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Notes on the French Intifada
France’s colonial legacy plays a huge part in today’s problems
Seven years ago today, a 31-year-old man got behind the wheel of a 19-tonne lorry and purposefully drove it down Nice’s Promenade des Anglais at speed as crowds celebrated France’s Bastille Day. Eighty-six people were killed, including 14 children, the image of an infant’s corpse wrapped in foil beside a toy shocking a country that had grown wearily used to violence.
The previous November, 130 people had been murdered across Paris in a series of attacks which reached their most intense savagery at the Bataclan. This followed earlier atrocities that year at the Charlie Hebdo office and a Jewish supermarket in the French capital. In all cases the attackers were of North African origin, although often born and raised in France.
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Visiting the country that summer felt quite strange, with soldiers stationed at every conceivable public place amid a sense of acute tension. Even in a small village fête in Provence four soldiers and four armed police walked around guarding all entrances. It brought back childhood memories of Northern Ireland, and of visiting Israel during the Second Intifada. Indeed, this was the phrase that had started to be used to describe the state of emergency: the French Intifada.
The recent violence in Paris and elsewhere, which saw attempts to ram the home of a mayor, once again highlighted the trouble the country has with integration. But the French police union describing themselves as being ‘at war with vermin’ illustrated the different mindset to the English-speaking world, and the far more belligerent approach to the problems of diversity.
Like Britain, the Netherlands, Germany and Sweden, France has had difficulties assimilating the children of immigrants from beyond Europe, yet its recent history has proved especially violent and troubled. Britain has jihadi terrorism – 2017 was especially grim – but it has never reached such intensity. Today, as over 130,000 police officers stand guard to protect the Republic on the day of its celebration, it is worth considering the journey that brought it to such a state.
Analysts have often compared Britain’s state multiculturalism with France’s system of laïcité, which tends to downplay the existence of ‘communities’ even to the point of not taking demographic statistics. Although neither country’s approach has entirely been a success, France’s refusal to recognise immigrants as anything but French has often been blamed for the widespread sense of alienation.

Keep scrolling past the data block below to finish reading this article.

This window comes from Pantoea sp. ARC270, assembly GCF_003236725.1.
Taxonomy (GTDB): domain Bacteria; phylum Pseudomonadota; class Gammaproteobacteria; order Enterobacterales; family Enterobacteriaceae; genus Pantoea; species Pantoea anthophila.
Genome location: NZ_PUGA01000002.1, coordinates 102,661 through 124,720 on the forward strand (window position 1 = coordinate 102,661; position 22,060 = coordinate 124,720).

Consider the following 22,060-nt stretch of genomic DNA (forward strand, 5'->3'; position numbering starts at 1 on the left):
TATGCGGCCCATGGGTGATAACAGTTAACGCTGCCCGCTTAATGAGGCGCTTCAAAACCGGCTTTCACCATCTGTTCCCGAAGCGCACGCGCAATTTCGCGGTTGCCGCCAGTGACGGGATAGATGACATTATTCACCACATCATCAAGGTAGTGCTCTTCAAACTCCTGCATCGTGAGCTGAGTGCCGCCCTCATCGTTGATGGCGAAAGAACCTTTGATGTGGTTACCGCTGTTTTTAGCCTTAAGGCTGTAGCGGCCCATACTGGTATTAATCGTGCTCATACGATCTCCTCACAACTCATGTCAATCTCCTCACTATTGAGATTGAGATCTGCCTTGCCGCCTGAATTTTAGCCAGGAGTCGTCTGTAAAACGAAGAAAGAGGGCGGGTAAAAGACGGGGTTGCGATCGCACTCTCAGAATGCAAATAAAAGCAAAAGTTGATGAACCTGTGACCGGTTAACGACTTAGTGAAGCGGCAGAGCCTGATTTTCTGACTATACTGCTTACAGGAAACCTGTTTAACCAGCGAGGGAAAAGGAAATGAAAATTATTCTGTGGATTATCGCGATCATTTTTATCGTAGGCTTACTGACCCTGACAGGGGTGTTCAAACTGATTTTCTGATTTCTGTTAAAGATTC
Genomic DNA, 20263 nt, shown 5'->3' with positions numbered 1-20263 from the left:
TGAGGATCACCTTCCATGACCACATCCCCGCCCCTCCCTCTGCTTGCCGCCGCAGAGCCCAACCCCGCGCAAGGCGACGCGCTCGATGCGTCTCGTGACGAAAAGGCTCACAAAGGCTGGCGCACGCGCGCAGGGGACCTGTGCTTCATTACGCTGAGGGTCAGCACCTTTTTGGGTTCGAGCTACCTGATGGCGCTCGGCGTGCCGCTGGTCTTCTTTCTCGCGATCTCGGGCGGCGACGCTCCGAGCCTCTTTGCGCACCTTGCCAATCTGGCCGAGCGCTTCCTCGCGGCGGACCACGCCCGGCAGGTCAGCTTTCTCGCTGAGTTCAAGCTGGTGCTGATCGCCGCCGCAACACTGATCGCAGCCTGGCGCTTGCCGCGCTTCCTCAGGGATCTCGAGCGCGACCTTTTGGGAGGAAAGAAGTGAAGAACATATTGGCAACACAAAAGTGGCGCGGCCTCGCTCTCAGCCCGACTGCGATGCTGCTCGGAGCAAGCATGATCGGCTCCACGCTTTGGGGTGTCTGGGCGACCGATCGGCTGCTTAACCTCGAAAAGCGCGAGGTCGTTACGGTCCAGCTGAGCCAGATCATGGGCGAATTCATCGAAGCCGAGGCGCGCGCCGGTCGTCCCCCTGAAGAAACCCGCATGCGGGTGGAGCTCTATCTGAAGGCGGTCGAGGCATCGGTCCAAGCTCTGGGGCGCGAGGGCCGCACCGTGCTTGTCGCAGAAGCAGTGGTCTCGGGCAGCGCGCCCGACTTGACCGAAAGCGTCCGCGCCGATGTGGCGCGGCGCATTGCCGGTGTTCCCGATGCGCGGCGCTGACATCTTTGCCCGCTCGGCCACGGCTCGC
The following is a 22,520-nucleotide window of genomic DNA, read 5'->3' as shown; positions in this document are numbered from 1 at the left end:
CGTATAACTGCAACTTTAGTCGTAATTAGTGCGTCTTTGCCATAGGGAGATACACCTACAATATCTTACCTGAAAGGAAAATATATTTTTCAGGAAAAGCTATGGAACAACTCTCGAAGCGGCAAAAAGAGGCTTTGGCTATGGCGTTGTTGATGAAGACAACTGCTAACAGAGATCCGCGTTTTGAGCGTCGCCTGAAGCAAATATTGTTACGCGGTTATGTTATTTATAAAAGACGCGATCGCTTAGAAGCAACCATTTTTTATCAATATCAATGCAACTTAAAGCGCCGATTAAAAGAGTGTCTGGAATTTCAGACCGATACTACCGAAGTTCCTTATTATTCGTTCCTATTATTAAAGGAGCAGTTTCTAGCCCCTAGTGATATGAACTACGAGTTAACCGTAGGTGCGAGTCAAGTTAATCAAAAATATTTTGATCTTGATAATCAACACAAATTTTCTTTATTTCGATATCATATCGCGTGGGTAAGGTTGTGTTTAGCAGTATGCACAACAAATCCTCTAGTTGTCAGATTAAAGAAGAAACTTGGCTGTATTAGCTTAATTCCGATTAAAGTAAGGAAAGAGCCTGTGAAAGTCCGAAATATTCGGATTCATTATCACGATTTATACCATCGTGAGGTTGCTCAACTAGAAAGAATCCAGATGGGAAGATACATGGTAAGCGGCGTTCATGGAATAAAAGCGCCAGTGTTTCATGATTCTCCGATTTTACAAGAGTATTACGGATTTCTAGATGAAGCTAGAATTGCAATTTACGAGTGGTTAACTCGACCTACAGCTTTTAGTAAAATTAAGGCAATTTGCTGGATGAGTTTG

Others point to the housing system, which tends towards concentrations of North and West Africans in suburban banlieues, or the less laissez-faire economic policy which results in higher unemployment (in exchange for better social security).
While they no doubt play a part, the biggest single difference is history, as Andrew Hussey recounted back in 2014 in The French Intifada, in particular France’s history with North Africa. To put it in British terms, imagine that Britain’s rule in Pakistan had involved not a small number of administrators and soldiers but instead hundreds of thousands of British settlers arriving in the country, many with the intention of making it a ‘new America’ (i.e. driving the natives out).
That Britain had declared Pakistan an integral part of the country, and that, rather than scarpering in indecent haste when the empire began to disintegrate, Britain had dug in to preserve its rule in a sadistic war of independence, one in which natives and white settlers committed countless atrocities against each other.
And that this violence had spilled into Britain with assassination attempts and terrorism, by both sides, destabilising the country to the point where there was talk of a coup. And that this was happening just as large-scale immigration to the colonial power was taking place.
Britain experienced nothing like as much violence in the dying days of empire, and indeed the only real comparison with our history was the moment when there was almost all-out conflict between Britain’s Protestant and Irish Catholic populations before the First World War.
If French politicians so casually talk of ‘civil war’ between its right wing and the Algerian-descended population, it is because it has already played out this conflict before – one that was never healed, and so invites a sequel.
Hussey describes first arriving in Lyon in the 1980s with the typical left-wing worldview of a Manchester University graduate. This was a period when youth politics in Britain was moving firmly to the Left and antiracism becoming the norm, and he was taken aback by the attitudes in his new home.
Lyon, despite being France’s second city, is somewhat insular, having less of an international profile than smaller centres like Marseilles or Bordeaux, and also has a long-standing link with the occult, including necromancy and satanism – in 1993 Le Point called it ‘Lyon, capitale de l’etrange’. It also has a sense of itself as being in opposition to Paris, representing La France profonde and with a strong conservative tradition; indeed, it is home to a university that, by British standards, is very right wing and still has a nationalist strain within its student body (the Anglophone presumption that students are left wing does not always hold on the continent).